Grannies in space!
Armanda Haller, from Argentina, talks about GRANDMOTHERSHIP
Welcome to the inaugural edition of Global South Shoutout, where we shine a spotlight on game designers, developers and creators from around the world!
Today is going to be all about GRANDMOTHERSHIP, a tabletop role-playing game that's currently crowdfunding as part of Zine Month. We're lucky enough to have the creator of this game joining us for a chat, and we're excited to get her take on the game, her inspiration behind it, and what's next for her.
GRANDMOTHERSHIP is a tabletop RPG designed for 2-4 players and 1 GM about space, horror, and senior ladies piecing together a mystery. It is inspired by Honey Heist, Brindlewood Bay, and Mothership, and features a retro-futuristic space setting, 2-stat d6 based system, and a clue-gathering and hypothesis-corroborating mechanic. The game is designed to be played as one-shot sessions, with a pre-designed adventure and stretch goals that include a character sheet, more pre-designed adventures, solo rules and more art. The author, Armanda Haller, is a TTRPG designer and sommelier from Argentina who has a vast collection of solo games on her portfolio.
So, without further ado, I give you Armanda Haller, the creator of GRANDMOTHERSHIP.
What inspired you to create a TTRPG about senior ladies in space?
I’m a huge fan of Brindlewood Bay, in every possible aspect. And we were at the board games coffee shop where we hold our regular table, and it was canceled at the last minute. There were some guys playing Mothership next to our table and the ones that we actually showed up decided to join them. One of the BB regulars said that it would be cool to be “viejitas espaciales” (old ladies in space). And I said that I was going to make that game for them. Definitely I was not expecting that people would be so thrilled with this.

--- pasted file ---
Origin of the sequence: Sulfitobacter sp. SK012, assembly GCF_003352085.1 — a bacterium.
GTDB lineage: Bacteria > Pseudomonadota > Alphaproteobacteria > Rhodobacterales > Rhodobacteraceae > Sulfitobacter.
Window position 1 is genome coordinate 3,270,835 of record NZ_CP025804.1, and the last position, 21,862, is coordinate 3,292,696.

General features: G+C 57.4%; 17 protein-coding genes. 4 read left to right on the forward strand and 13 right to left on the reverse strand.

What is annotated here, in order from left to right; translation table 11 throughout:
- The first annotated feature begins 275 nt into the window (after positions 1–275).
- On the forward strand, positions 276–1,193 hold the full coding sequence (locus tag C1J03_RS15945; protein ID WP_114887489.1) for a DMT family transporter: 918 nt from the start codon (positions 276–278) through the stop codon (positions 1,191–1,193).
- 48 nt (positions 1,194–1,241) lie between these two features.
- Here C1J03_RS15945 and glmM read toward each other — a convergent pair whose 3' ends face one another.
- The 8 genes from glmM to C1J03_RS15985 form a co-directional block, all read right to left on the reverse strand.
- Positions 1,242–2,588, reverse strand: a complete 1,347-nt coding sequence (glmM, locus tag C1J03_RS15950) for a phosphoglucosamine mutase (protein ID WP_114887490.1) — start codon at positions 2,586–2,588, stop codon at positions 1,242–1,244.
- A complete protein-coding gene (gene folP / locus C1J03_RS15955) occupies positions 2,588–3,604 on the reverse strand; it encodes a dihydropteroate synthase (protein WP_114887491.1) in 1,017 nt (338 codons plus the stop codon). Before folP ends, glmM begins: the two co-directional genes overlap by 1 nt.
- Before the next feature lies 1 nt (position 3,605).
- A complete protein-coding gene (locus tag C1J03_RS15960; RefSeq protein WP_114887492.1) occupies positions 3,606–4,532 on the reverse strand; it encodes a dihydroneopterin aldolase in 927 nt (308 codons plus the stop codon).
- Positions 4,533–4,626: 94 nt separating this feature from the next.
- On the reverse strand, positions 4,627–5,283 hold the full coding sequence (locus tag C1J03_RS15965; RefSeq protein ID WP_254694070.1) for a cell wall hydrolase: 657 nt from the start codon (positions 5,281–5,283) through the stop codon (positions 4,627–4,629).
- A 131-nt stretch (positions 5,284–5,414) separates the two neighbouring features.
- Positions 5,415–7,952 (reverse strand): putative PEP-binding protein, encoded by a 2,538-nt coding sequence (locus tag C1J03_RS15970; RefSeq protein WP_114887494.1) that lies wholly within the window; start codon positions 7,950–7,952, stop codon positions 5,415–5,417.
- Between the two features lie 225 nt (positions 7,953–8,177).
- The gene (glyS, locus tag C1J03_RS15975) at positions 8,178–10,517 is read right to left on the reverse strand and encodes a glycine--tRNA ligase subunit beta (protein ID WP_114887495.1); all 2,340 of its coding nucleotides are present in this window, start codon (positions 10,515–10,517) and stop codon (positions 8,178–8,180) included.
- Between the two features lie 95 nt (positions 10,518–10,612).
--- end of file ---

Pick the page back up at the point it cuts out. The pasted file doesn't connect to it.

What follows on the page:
How do you balance humor and horror in GRANDMOTHERSHIP?
The premise already is a tad funny, imagining these senior ladies floating around in zero-g, and such. I think that it’s almost impossible to play this game in a completely serious way, but that’s related to how I imagined the game when it was born. To be honest, I think that most of it depends on the table safety tools and what the GM creates for them. This game has a lot of collective work and the vibes of the game are set to be that of The Jetsons or The Twilight Zone, so the balance comes naturally from what the table is asking to play. The tools put together (such as the tables and the pre-designed encounters) are serious, or as neutral as possible, but there’s an alien there, there are mercenaries, there are unknown fauna, there are other people. The gameplay always starts from a problem that arises. But the humor comes from what the table wants to do with it and how the GM creates that world, entirely.
How did you come up with the idea of a "2-stat system" and what does it bring to the game?
The 2-stat system comes directly from Honey Heist: the player has 2 stats, that normally would oppose each other, and that have a variable value that moves through failing rolls along the gameplay. I wanted to make a fast-paced game that would help people to tell a story and to have a support system in case they need it. If they want to do something that might be over their head, they roll but if not, things just happen and the story moves forward.
Can you tell us about the "clue-gathering and hypothesis-corroborating mechanic"?
Of course! It’s totally inspired by Brindlewood Bay. The GM has a list of possible clues and they decide where to put them along the game. It’s not a fixed system in which the answer is already there and players have to reach it, but a hypothesis that they construct according to the clues they’ve gathered. Once they’ve gathered enough clues, they put together a plausible explanation that connects as many clues as possible. Once they have their hypothesis, they count how many clues they’ve used to build it. That’s the number they have to roll (or below) on a d20.